During water/gas injection scenarios, asphaltene may accumulate at the liquid–liquid and solid–liquid interfaces and form microemulsions (due to interfacial tension (IFT) reduction)24 and alter the wettability of solid surfaces, respectively. Yet, the mechanisms of these two phenomena through asphaltene polar species are not completely understood because of the complexity of asphaltenes molecular structures and their behaviour under realistic conditions. Some studies were performed to investigate the influence of asphaltene nanoaggregates on viscoelastic characteristics of the oil–water interface as well as the influences of some test conditions including the temperature and pH of the aqueous phase on the rate of asphaltene film formation at the interface25,26,27. Moradi and Alvarado26 studied the influence of the temperature on the kinetics of asphaltene film formation. They inferred that the asphaltene particles move towards oil–water interface up to 2 times quicker when the temperature is increased from 25 °C to 50 °C at which the diffusion is one of the dominating drivers. Kazemzadeh et al.27 investigated the effects of various test conditions such as pressure and water chemistry on emulsification. They observed that when the oleic phase, with more acidic matters rather than basic ones, is in contact with aqueous phase at acidic pH and high H+ environment, the polarity of asphaltene nanoaggregates can be raised which leads to further movement of asphaltenes towards the oil–water interface.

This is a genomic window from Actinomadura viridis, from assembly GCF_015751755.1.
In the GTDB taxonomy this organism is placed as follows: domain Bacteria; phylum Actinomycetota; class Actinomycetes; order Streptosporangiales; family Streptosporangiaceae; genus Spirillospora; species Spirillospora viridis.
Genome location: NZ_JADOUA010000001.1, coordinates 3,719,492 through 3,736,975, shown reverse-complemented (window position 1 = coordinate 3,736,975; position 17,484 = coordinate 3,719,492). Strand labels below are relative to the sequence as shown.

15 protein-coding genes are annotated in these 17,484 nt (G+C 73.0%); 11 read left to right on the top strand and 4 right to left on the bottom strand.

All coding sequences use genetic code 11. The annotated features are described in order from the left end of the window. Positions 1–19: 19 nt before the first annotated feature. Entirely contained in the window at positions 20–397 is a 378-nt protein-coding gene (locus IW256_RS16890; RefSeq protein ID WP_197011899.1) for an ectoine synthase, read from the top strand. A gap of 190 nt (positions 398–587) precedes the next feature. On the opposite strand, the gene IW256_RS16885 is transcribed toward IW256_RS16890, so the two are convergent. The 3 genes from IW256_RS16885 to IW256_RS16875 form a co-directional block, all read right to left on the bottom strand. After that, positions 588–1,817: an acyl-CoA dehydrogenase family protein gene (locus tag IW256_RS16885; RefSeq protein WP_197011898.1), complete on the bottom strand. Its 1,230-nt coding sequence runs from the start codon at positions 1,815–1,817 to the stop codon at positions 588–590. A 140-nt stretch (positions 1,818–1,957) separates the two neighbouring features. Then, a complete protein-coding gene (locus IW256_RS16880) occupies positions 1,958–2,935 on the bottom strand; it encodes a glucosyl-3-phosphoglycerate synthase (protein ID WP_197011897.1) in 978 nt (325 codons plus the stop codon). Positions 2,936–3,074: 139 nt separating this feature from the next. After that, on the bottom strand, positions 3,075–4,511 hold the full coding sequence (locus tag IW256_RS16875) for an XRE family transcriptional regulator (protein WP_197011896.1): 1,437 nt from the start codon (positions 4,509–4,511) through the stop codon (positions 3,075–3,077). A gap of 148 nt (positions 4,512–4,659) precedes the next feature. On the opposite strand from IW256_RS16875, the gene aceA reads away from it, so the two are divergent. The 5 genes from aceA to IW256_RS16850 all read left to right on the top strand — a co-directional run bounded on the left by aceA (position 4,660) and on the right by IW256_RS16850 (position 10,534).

Crude oil is co-produced with water during the water flooding processes which contains dissolved salts of sodium, potassium, calcium, and magnesium, particularly in the case of LSWF. In this regard, systematic investigation of asphaltene-brine interactions is of interest to build fundamental understanding of the role of brine in asphaltene deposition. Such indispensable investigations are still in their early stages. In the past decade, a limited number of controversial research studies have been undertaken to understand the effect of water emulsions on asphaltene precipitation and deposition. From a review of available literature28,29,30,31, it appears that opinion differs significantly as to which experimental methods should be utilised to determine the asphaltene stability and deposition tendency, which conditions should be applied and how data should be interpreted. Several workers have claimed that the existence of water microemulsions had no remarkable influence on the asphaltene precipitation28,31, while others concluded that water increases the solubility of the asphaltenes in the system and delays the asphaltene aggregation and deposition phenomena29,30. All the aforementioned research studies have been conducted with the use of deionized water in the absence of any salts. They also used n-alkanes as precipitants which could not emulate the real field conditions. This makes the outcome of the investigation not appropriately precise, since our own recent work proved that asphaltene molecular structure can be varied based on the operating conditions which is a key to asphaltene behaviour at liquid-liquid and solid-liquid interfaces32. There are no reports of the effect of brine with varying ionic strengths on asphaltene aggregation and deposition phenomena at elevated pressure and temperature systems. No authentic model material has been developed that can imitate asphaltene behaviour, and this commands the use of genuine samples in any scientific illustration. Herein, we utilised real oil sample and asphaltenes obtained from that parent sample during the experiments. Understanding the behaviour of asphaltenes at interfaces lies on the interactions between asphaltene nanoaggregates/brine in original crude oil. Therefore, it is vital to meticulously investigate these interactions under different salinity conditions which has remained a gap in the literature. The aim of the present work is to study the interactions between water and asphaltene molecules in presence of different ions using newly measured high-pressure high-temperature quartz crystal microbalance (HPHT-QCM) data along with various analytical techniques with particular focus on low salinity water/gas injection for increment of oil production. This work documents an extensive set of HPHT-QCM experiments to inquire the impact of brine with variety of ionic strengths on asphaltene aggregate size, deposition and micro scale wettability transition of QCM surface. Furthermore, our study sheds light on the mechanisms underpinning LSWF and elucidates how large a role water molecule acts at fluid-solid interface.